Projects should contribute to all of the following expected outcomes:
- Understand the changes wrought on democratic processes by new technologies.
- Produce evidence-based recommendations to address the opportunities and challenges for political behaviour and democratic engagement presented by social platforms and new media.
- Enhance capacities for digital citizenship.
Social media and other internet-based platforms are intertwined with political life. They play an important role in allowing people to design, consume and share political news, seek political information and discuss, make decisions, donate money, or engage with political parties and other organisations. Furthermore, these platforms and media are supposed to open new avenues to political engagement and democratic participation. However, developments in the recent past have created anxieties about their capacity to protect citizens from disinformation and to serve as balanced and open public fora for democratic debates. Social platforms and new media are increasingly perceived as conducive to the creation of ideological “echo-chambers” eroding the space for public dialogue. They are seen as fostering polarisation, radicalisation, depoliticisation, spreading misinformation and subject to manipulation. At the same time, they have been used in attempts to covertly influence the political choices of citizens, thus sapping their democratic credentials.
Proposals are expected to address some of the following: they should build Europe-wide evidence on the extent to which political opportunities and information offered by platforms and new media – and resulting impacts, such as the “echo-chambers” effect – affects political attitudes in European states and at the level of the EU and its neighbourhood. Whether and how new media functions as a new level of news selection and study the resulting perception biases with citizens should be assessed. Research should examine the extent to which platforms and new media actually help democratise political systems and offer avenues of active engagement, or hinder participation for some. The effects of the replacement of media consumption with content consumption should also be examined. Proposals should investigate how audiences of different ages, different genders and different socio-economic and ethnolinguistic groups receive and assess information on digital platforms, and how political actors use these platforms to shape political behaviour. They should propose and design regulatory innovations in response to the covert use of social platforms for political goals. Evidence-based approaches and methods for enhancing capacities for digital citizenship, including media education, media competences, and digital literacy should be developed. Insight about the effects of social media on social behaviour should be attained. Citizen science and other innovative and participatory forms of research could be appropriate for this action.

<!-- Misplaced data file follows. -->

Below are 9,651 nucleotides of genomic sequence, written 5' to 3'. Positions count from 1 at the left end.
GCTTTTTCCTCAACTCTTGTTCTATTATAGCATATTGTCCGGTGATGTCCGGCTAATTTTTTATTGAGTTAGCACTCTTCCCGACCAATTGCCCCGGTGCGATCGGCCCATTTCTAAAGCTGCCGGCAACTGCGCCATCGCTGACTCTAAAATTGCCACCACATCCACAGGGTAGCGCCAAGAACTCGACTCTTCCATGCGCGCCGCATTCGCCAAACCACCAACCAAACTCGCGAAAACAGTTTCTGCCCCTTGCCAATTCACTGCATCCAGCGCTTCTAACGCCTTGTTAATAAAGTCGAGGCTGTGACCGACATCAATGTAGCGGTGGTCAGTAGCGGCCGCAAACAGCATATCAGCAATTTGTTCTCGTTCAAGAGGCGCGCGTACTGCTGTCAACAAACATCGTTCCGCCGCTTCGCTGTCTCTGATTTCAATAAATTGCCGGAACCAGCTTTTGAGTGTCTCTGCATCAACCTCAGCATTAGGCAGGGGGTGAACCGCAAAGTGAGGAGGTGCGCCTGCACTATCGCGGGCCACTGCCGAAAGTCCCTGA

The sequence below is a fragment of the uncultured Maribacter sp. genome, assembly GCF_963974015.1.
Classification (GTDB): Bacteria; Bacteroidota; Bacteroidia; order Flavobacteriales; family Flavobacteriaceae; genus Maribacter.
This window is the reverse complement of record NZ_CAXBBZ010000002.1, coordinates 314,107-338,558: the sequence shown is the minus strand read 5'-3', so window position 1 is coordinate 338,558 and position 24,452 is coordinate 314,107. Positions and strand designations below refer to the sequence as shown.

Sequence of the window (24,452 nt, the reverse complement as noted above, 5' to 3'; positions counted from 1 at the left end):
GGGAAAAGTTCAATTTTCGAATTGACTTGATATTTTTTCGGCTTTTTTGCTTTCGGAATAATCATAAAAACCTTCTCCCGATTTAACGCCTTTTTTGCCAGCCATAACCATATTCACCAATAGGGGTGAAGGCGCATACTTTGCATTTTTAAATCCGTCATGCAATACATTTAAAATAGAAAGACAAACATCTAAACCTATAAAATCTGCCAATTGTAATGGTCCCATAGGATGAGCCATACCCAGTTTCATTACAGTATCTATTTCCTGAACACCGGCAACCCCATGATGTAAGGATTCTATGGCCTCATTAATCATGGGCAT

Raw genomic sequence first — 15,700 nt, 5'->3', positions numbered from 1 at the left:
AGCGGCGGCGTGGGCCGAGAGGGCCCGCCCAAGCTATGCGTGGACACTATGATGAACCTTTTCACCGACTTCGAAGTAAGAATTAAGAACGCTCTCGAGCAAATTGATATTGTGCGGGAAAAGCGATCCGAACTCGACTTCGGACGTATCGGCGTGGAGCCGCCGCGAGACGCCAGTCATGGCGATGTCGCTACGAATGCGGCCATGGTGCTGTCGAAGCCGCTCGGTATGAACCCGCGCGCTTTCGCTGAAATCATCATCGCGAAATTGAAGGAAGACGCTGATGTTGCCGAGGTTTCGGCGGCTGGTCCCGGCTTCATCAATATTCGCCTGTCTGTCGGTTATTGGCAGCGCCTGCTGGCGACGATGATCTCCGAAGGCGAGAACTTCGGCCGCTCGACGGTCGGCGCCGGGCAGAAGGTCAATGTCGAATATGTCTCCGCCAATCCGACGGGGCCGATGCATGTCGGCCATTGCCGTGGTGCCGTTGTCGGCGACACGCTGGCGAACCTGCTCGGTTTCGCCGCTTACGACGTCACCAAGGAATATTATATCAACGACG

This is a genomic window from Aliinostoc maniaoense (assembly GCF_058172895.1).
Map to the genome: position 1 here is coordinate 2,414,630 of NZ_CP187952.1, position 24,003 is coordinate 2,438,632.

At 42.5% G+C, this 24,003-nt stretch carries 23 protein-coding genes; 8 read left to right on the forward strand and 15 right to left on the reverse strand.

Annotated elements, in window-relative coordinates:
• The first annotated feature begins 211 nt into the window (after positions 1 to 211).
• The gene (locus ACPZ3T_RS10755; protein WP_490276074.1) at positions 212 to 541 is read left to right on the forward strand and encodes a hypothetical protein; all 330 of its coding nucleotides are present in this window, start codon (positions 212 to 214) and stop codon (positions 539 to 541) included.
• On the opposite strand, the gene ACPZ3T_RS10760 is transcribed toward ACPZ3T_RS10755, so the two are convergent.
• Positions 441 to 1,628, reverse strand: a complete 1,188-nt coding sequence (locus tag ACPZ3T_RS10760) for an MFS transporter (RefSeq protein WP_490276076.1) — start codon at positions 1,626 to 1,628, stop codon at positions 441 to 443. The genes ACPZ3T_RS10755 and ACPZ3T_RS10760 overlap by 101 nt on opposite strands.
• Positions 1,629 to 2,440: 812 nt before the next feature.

20 April 2022